Foucault’s Archaeology of Knowledge

Michel Foucault The Archaeology of Knowledge Tavistock 1972


The old questions of the traditional analysis
(What link should be made between disparate events? How can a causal succession be established between them? What continuity or overall significance do they possess? Is it possible to define a totality, or must one be content with reconstituting connexions?)
are now being replaced by questions of another type:

  • which strata should be isolated from others?
  • What types of series should be established?
  • What criteria of periodization should be adopted for each of them?
  • What systems of relations  (hierarchy,  dominance,  stratification, univocal determination, circular causality) may be established between them?
  • And in what large-scale chronological table may distinct series be determined?

[The] history of a concept is not wholly and entirely that of its progressive refinement, its continuously increasing rationality, its abstraction gradient, but that of its various fields of constitution and validity, that of its successive rules of use, that of the many theoretical contexts in which it developed and matured. There is the distinction … between the microscopic and the macroscopic … in which the events and their consequences are not arranged in the same way. … ([In] the field of mathematics, M. Serres has provided the theory of this phenomenon). There are the architectonic unities … which are concerned … with internal coherence, axioms, deductive connexions, compatibilities. Lastly, the most radical discontinuities are the breaks effected by a work of theoretical transformation ‘which establishes a science by detaching it from the ideology of its past and by revealing this past as ideological’.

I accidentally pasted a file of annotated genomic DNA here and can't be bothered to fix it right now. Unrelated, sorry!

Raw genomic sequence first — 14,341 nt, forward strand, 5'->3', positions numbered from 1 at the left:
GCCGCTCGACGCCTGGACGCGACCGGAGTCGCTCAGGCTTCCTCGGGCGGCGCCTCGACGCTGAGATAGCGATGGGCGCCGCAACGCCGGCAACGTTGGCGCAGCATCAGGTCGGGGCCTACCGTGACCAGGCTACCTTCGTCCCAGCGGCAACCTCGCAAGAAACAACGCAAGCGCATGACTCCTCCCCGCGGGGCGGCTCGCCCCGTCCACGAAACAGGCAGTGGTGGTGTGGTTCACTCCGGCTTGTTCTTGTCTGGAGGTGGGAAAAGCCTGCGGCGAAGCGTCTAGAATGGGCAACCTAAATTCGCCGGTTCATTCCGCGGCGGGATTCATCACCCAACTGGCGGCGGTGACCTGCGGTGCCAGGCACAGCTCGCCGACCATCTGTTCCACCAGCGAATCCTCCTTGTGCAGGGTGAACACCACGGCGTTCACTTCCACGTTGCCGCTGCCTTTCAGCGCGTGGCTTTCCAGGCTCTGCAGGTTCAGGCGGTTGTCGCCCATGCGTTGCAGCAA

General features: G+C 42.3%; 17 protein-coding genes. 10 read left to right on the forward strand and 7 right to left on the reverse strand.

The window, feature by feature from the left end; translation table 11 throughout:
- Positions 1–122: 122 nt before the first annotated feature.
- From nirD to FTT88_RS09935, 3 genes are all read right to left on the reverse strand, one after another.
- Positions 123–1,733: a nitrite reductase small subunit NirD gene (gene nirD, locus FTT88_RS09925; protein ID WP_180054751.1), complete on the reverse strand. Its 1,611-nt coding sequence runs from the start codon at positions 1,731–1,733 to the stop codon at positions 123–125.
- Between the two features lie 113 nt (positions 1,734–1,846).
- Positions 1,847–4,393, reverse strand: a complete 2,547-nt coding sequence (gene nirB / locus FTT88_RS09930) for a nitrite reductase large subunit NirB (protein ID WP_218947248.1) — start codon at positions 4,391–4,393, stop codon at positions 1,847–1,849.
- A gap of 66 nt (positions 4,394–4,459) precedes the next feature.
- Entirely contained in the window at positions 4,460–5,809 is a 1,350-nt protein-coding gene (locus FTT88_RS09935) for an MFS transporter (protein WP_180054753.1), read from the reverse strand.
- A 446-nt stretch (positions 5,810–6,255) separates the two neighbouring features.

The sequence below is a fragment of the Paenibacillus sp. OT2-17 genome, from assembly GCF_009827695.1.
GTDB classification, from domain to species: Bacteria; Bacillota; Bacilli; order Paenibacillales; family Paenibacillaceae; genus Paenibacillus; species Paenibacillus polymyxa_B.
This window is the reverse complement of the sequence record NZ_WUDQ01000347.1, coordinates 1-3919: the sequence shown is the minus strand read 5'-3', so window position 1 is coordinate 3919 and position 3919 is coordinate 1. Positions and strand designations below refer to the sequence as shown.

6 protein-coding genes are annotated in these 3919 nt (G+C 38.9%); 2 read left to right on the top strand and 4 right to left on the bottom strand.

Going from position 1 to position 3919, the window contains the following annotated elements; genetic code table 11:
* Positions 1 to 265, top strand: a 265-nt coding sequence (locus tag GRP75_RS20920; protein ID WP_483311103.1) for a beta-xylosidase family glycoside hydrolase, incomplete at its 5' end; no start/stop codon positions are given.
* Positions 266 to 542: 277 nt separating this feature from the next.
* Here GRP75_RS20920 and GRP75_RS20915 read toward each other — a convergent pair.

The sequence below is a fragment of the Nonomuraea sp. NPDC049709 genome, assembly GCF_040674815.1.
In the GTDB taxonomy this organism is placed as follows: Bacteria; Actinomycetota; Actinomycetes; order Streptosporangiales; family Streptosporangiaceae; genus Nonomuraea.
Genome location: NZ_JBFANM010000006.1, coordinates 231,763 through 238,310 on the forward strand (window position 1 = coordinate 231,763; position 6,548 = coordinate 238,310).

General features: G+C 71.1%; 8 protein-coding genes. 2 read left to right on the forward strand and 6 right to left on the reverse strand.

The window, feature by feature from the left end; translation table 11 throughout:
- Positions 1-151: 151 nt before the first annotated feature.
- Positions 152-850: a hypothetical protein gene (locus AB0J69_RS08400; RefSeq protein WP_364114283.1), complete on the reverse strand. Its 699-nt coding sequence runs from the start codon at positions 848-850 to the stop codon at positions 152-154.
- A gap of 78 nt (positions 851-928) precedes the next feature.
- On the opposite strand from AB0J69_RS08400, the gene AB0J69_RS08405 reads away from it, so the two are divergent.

Examples of macroscopic changes are economic adjustments to demographics and climate change.

The Discursive Regularities

I have only skimmed the main parts, and used the index to look at particular issues. This parts seems well summarised by the introduction and conclusion.

The Statement and the Archive

Defining the statement

When one wishes to individualize statements, one cannot therefore accept unreservedly any of the models borrowed from grammar, logic or ‘analysis’.

The description of statements

The statement, then, is not an elementary unity that can be added to the unities described by grammar or logic. It cannot be isolated like a sentence, proposition, or an act of formulation. To describe a statement is not a matter of isolating and characterizing a horizontal segment; but of defining the conditions in which the function that gave the series of signs … an existence, and a specific existence, can operate.

Archaeological Description

The Original and the regular

A group of statements is characterized, then, by a certain form of regularity … but these regularities are not given once and for all.

The comparative facts

Foucault alludes to mathematics in the context of the ‘Classical spirit’, ‘the forms of rationality that operated in the whole of Classical science’ and ‘the attempt to establish a Cartesian mathesis‘.